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Stenton, S. ; Zou, Y.* ; Cheng, H.* ; Liu, Z.* ; Wang, J.* ; Shen, D.* ; Jin, H.* ; Ding, C.* ; Tang, X.* ; Sun, S.* ; Han, H.* ; Ma, Y.* ; Zhang, W.* ; Jin, R.* ; Wang, H.* ; Sun, D.* ; Lv, J.L.* ; Prokisch, H. ; Fang, F.*

Leigh syndrome: A study of 209 patients at the Beijing Children's Hospital.

Ann. Neurol. 91, 466-482 (2022)
DOI
Open Access Green: Postprint online available 04/2023
OBJECTIVE: Leigh syndrome (LS) is a heterogeneous neurodegenerative disease and the most frequent pediatric manifestation of mitochondrial disease. In the largest patient collection to date, this study aimed to provide new insights into the clinical and genetic spectrum of LS, defect-specific associations, and predictors of disease course and survival. METHODS: Clinical, metabolic, neuroimaging, onset, and survival data were collected from the medical records of 209 patients referred to the Beijing Children's Hospital with symmetrical basal ganglia and/or brainstem neuroimaging changes indicative of LS by 30 centers from the Chinese network of mitochondrial disease (mitoC-NET) between January 2013 and July 2021 for exploratory analysis. RESULTS: Pathogenic variants were identified in 52 genes, most frequently MT-ATP6, SURF1, and PDHA1. Maternally inherited variants accounted for 42% (heteroplasmy level ≥ 90% in 64%). Phenotypes spanned 92 Human Phenotype Ontology terms. Elevated serum lactate (144/195), global developmental delay (142/209), and developmental regression (103/209) were most frequent. Discriminating neuroimaging and/or clinical features were identified for MT-ATP6 (m.9176 T > C), MT-ND5, PDHA1, SUCLG1, and SURF1. Poorest survival was associated with MT-ND5, MT-ATP6 (m.8993 T > C and m.9176 T > C), SURF1, and ALDH5A1 (≤50% 3 year survival), in contrast to milder defects with specific treatment (ECHS1 and SLC19A3, 100% 3 year survival). INTERPRETATION: Our data define phenotype, onset, and survival of LS in a defect-specific manner, identifying features discriminating between genetic defects and predictive of disease outcome. These findings are essential to early diagnosis, in optimizing family counselling, and to the design and monitoring of future clinical trials, the next frontier of LS research. This article is protected by copyright. All rights reserved.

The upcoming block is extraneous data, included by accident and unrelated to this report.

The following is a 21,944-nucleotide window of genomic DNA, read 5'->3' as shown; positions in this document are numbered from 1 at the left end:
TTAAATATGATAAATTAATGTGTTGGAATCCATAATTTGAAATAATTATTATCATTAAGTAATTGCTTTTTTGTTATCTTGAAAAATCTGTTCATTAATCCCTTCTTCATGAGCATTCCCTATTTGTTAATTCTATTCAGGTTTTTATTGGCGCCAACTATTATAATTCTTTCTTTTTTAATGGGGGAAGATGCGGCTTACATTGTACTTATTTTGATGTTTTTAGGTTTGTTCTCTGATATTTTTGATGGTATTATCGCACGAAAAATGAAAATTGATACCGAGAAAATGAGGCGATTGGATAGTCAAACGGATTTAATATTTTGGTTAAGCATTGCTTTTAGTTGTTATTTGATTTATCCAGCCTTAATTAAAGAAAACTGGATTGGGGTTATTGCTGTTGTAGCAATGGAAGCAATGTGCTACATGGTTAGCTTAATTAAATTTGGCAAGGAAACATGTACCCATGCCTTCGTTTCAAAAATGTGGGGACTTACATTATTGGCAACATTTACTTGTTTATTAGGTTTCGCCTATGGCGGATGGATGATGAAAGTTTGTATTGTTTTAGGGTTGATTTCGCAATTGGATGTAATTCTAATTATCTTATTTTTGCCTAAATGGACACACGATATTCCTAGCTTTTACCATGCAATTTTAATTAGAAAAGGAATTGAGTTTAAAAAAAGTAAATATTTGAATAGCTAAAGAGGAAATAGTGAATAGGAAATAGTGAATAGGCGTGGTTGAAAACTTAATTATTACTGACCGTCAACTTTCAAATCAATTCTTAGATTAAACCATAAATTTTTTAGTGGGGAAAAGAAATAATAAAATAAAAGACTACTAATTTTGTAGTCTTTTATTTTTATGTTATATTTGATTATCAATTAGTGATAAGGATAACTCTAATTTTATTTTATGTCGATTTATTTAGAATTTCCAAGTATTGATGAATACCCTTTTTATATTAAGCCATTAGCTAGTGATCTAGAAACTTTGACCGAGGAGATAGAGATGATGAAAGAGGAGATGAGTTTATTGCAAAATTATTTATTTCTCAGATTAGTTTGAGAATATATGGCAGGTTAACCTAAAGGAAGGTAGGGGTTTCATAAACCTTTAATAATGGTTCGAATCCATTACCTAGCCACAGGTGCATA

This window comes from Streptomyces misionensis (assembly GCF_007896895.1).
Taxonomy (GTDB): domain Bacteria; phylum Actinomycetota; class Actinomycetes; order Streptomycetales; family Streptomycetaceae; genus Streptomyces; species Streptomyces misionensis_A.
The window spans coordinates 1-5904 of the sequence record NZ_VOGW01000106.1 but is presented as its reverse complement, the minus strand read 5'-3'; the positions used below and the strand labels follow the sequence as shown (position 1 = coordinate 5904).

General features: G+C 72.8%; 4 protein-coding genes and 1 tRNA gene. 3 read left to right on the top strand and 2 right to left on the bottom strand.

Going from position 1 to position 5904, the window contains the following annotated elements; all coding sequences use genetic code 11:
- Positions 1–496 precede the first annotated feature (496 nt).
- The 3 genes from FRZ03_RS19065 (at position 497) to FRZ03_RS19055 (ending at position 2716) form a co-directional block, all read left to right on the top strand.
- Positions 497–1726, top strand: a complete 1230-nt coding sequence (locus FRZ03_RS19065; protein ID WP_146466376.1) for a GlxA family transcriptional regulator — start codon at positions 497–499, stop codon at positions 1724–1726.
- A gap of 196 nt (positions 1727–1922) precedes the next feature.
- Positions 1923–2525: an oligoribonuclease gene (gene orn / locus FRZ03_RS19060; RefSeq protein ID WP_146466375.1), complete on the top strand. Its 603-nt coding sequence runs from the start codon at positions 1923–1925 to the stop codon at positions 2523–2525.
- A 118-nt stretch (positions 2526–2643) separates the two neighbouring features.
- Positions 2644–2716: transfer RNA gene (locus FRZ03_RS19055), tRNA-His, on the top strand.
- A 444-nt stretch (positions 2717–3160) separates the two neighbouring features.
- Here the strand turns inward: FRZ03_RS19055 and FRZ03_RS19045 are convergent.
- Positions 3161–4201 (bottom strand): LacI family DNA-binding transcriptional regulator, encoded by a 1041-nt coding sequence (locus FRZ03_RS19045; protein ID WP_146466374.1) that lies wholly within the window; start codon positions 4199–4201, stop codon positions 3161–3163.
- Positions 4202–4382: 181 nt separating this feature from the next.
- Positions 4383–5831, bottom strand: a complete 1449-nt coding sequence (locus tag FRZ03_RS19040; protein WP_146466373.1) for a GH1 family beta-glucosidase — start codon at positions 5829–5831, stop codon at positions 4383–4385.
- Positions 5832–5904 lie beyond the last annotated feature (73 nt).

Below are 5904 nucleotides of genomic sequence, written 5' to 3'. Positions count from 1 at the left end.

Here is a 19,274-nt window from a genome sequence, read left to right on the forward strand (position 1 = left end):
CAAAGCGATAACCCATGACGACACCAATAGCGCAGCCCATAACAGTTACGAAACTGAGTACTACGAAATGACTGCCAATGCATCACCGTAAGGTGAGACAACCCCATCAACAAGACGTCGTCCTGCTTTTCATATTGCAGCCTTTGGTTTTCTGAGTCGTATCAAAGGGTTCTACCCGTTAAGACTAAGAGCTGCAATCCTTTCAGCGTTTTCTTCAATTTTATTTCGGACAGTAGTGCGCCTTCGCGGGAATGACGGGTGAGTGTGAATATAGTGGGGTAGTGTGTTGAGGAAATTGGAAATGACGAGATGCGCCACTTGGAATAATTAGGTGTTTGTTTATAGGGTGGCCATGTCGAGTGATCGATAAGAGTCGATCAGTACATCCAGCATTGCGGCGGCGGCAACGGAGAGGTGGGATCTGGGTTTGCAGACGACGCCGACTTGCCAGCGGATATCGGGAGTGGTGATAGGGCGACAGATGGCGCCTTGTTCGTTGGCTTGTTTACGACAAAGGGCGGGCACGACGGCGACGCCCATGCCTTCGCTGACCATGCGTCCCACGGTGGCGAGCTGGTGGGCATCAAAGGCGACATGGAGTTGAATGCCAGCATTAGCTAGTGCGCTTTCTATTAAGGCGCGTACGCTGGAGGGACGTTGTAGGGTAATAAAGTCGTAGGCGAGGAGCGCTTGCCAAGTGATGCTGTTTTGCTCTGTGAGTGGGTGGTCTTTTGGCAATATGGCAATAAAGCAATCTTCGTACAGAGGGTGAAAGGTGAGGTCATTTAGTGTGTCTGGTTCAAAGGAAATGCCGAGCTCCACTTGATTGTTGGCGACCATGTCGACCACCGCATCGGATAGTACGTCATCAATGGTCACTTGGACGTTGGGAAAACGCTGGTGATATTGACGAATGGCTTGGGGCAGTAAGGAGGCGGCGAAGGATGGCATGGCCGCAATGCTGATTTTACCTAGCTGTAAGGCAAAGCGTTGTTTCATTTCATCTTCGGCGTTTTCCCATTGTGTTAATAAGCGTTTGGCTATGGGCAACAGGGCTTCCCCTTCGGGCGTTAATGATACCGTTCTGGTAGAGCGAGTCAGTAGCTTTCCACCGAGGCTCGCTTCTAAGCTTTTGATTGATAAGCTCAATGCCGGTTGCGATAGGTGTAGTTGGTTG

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Publication type Article: Journal article
Document type Scientific Article
Keywords Genotype Correlations; Clinical-features; Mitochondrial; Deficiency; Mutations; Phenotype; Disease; Sucla2
ISSN (print) / ISBN 0364-5134
e-ISSN 1531-8249
Quellenangaben Volume: 91, Issue: 4, Pages: 466-482 Article Number: , Supplement: ,
Publisher Wiley
Publishing Place 111 River St, Hoboken 07030-5774, Nj Usa
Reviewing status Peer reviewed
Grants National Natural Science Foundation of China
Capital Health Development Research Foundation Project
European Joint Programme on Rare Diseases project GENOMIT
Horizon2020 through the ERA PerMed project PerMiM
German BMBF